The July Guidance also provided further explanation regarding identifying the existence of abstract ideas in the Step 2A analysis, which is pertinent to the field of medical diagnostics and personalized medicine. Specifically, the July Guidance used the phrase “an idea ‘of itself’” to characterize a patent-ineligible abstract idea “standing alone such as an uninstantiated concept, plan, or scheme, as well as a mental process (thinking) that ‘can be performed in the human mind, or by a human using pen and paper.’” To illustrate, the July Guidance suggested “concepts relating to comparing information regarding a sample or a test subject to a control or target data” (as was the case in Myriad) or “diagnosing an abnormal condition by performing clinical tests and thinking about the results.” 

The new examples provided with the July Guidance do not offer any additional illustrations for law of nature or natural product claims with respect to meeting the subject matter eligibility hurdle. However, examples of these types of claims were included with the December 2014 Interim Guidance. These previously presented examples are also included the “comprehensive” list of examples appended to the July Guidance as “Appendix 2.”


The July Guidance provides further clarity regarding criteria to be used by USPTO examiners in determining subject matter eligibility. More importantly, it provides some balance to the examination process by requiring that an examiner clearly articulate a prima facie basis for a rejection under 35 U.S.C. §101. We expect applicants to benefit from having concrete explanations of the reasons for rejection rather than being relegated to arguing against conclusory assertions that a claim is directed to a judicial exception and fails to provide significantly more when responding to post-Alice rejections under 35 U.S.C. § 101. Particularly in a post-Alice environment in which court decisions have provided far more examples of patent ineligible subject matter than of patent eligible subject matter, we agree with the logic of placing the onus on examiners to show how the subject matter of a claim under examination resembles one of the courts’ judicial exceptions rather than requiring an applicant to argue that it does not.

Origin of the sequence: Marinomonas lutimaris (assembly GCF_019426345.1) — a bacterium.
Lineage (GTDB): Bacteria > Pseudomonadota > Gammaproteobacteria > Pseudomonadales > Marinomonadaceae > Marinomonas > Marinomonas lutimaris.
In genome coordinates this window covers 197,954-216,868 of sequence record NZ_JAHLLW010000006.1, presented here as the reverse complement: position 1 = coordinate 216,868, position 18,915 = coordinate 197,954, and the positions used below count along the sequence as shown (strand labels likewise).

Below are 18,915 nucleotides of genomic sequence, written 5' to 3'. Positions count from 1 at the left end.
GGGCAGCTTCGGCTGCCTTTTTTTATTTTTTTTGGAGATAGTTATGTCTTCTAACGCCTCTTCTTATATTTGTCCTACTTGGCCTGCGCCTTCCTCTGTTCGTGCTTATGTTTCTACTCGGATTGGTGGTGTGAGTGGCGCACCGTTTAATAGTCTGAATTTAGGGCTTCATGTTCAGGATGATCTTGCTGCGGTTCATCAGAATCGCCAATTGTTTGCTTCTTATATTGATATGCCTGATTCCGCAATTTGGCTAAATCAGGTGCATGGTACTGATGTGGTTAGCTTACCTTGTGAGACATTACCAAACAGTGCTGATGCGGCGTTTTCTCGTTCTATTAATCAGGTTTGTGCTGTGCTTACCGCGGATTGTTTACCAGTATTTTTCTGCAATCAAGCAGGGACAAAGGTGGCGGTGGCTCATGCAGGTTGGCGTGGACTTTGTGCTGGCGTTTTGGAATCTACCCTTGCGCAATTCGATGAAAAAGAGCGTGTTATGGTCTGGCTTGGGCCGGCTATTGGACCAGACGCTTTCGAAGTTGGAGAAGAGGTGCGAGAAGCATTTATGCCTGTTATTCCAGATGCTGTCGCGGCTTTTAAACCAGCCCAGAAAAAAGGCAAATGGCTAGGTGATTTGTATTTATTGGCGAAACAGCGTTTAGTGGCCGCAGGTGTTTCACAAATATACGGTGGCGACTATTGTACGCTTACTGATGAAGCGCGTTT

1  See the Mintz Levin Intellectual Property Alert dated December 17, 2014 (available here)

2  July 2015 Update: Subject Matter Eligibility, USPTO (available at:

3  July 2015 Update Appendix 1: Examples, USPTO (available at:; July 2015 Update Appendix 2: Index of Eligibility Examples (available at:

4  See, e.g., In re Roslin Inst. Of Edinburgh, Scotland, 750 F.3d 1333, 1335 (2014); Accenture Global Services, GmbH v. Guidewire Software, 728 F.3d 1336, 1340‐41 (Fed. Cir. 2013); Fort Properties, Inc. v. American Master Lease LLC, 671 F.3d 1317, 1320 (Fed. Cir. 2012); Cybersource, 654 F.3d at 1369; SiRF Tech. Inc. v. Int’l Trade Commission, 601 F.3d 1319, 1331 (Fed. Cir. 2010); In re Ferguson, 558 F.3d 1359, 1363 (Fed. Cir. 2009); In re Bilski, 545 F.3d 943, 951 (Fed. Cir. 2008) (en banc), affirmed by Bilski v. Kappos, 561 U.S. 593 (2010).

5  See, Bilski, 561 U.S. at 611; Alice Corp. Pty. Ltd. v. CLS Bank Int’l, 573 U.S. __, 134 S. Ct. 2347, 2356 (2014).

6  It is a fundamental principle of law that an appellate court does not act on evidence that was not before the lower court(s). See, e.g., Rosewell v La Salle Nat’l Bank, 450 U.S. 503, 518 n.22 (1981). See also VirtualAgility Inc. v., 759 F.3d 1307, 1312 (Fed. Cir. 2014); Sky Techs. LLC v. SAP AG, 576 F.3d 1374, 1377 n.4 (Fed. Cir. 2009); In re Watts, 354 F.3d 1362, 1367 (Fed. Cir. 2004).

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Michael D. Van Loy, PhD, is a Mintz patent attorney and technology protection strategist. Michael works with growing and established companies to create, manage, and improve intellectual property portfolios in the US and abroad. His practice focuses on enforceability and business value.